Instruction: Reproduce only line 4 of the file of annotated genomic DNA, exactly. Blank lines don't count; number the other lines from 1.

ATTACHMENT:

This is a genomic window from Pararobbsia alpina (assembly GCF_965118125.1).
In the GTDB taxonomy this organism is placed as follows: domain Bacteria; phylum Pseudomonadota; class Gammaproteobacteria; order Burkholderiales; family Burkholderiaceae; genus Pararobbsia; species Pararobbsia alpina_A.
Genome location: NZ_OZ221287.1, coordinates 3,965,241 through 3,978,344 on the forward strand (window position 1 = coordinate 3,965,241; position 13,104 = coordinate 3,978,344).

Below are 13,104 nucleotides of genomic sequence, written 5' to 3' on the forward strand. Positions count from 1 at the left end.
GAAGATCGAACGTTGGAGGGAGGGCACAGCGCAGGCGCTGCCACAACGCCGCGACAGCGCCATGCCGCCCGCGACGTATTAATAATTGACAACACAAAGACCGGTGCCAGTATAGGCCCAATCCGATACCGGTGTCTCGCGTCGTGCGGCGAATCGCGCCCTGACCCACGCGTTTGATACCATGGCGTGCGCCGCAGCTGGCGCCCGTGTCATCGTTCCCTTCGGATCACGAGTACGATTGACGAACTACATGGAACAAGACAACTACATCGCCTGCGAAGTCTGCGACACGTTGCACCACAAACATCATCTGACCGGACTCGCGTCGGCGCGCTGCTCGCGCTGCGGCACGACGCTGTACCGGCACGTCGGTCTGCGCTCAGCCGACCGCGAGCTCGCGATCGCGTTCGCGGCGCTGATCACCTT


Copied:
Below are 13,104 nucleotides of genomic sequence, written 5' to 3' on the forward strand. Positions count from 1 at the left end.